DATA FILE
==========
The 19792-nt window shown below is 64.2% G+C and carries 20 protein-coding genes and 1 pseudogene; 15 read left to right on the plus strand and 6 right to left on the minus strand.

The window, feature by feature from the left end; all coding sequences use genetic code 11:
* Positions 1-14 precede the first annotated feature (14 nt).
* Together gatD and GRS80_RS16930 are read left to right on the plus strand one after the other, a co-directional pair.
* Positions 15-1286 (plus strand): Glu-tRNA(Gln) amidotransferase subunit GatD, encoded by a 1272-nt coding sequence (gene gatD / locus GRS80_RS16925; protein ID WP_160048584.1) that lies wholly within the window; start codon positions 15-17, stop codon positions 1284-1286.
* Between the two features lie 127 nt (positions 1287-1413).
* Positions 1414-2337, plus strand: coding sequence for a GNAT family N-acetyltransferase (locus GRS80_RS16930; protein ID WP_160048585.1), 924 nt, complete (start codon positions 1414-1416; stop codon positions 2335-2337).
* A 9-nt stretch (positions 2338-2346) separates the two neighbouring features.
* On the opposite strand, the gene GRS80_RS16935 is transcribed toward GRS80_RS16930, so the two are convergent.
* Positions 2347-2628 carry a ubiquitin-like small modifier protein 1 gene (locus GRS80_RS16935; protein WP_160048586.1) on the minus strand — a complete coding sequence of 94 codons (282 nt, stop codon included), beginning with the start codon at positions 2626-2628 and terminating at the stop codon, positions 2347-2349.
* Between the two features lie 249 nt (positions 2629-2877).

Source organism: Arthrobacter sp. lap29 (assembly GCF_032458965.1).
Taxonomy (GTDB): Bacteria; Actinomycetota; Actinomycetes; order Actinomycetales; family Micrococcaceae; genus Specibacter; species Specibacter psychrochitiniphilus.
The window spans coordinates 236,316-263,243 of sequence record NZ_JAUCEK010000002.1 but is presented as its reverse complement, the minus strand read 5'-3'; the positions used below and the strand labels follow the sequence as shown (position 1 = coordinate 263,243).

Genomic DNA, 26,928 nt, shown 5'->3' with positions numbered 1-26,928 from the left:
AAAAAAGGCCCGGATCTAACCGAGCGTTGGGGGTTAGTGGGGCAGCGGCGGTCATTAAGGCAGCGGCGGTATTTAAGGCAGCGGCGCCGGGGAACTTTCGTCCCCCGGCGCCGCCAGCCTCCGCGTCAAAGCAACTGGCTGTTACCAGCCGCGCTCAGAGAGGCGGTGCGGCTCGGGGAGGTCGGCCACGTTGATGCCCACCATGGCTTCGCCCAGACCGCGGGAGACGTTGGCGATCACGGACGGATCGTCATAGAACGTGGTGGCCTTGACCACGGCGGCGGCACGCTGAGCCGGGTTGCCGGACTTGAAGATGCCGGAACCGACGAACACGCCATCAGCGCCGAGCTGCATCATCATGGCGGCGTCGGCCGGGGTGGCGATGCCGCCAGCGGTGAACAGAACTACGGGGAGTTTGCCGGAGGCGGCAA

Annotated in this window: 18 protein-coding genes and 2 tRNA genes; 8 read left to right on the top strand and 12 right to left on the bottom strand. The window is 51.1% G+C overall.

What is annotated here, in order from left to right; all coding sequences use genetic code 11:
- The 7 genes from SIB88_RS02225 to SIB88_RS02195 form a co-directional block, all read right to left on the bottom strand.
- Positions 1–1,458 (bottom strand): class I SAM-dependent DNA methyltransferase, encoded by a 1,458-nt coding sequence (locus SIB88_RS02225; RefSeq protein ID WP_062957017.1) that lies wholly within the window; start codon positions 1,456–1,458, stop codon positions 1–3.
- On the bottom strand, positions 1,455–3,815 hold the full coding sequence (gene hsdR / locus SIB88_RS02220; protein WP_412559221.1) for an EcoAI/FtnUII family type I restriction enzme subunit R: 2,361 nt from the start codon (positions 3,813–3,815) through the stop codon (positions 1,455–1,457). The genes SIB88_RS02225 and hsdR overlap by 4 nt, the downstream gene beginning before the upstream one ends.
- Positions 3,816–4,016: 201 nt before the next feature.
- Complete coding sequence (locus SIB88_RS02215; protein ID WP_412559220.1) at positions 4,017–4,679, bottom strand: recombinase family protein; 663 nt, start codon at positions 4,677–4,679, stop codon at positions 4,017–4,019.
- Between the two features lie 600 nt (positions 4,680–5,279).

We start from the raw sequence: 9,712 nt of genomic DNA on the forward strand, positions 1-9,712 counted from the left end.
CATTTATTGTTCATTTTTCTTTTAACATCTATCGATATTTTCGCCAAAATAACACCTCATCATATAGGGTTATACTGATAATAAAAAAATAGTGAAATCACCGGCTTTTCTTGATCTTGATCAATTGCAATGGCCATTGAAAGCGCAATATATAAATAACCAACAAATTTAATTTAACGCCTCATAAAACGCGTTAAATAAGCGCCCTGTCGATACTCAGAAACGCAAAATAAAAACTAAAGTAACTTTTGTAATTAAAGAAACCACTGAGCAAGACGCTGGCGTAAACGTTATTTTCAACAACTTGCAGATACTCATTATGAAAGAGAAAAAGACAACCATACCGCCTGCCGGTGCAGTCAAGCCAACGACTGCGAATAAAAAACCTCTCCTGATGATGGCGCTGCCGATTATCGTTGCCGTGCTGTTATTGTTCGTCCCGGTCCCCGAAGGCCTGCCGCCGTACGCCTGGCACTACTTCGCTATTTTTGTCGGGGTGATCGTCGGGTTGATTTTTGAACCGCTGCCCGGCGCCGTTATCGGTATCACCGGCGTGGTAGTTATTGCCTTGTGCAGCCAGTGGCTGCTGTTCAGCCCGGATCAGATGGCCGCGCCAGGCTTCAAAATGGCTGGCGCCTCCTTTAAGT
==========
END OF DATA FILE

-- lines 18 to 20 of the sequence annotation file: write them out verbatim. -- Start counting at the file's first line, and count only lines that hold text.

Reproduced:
What is annotated here, in order from left to right; all coding sequences use genetic code 11:
- The 7 genes from SIB88_RS02225 to SIB88_RS02195 form a co-directional block, all read right to left on the bottom strand.
- Positions 1–1,458 (bottom strand): class I SAM-dependent DNA methyltransferase, encoded by a 1,458-nt coding sequence (locus SIB88_RS02225; RefSeq protein ID WP_062957017.1) that lies wholly within the window; start codon positions 1,456–1,458, stop codon positions 1–3.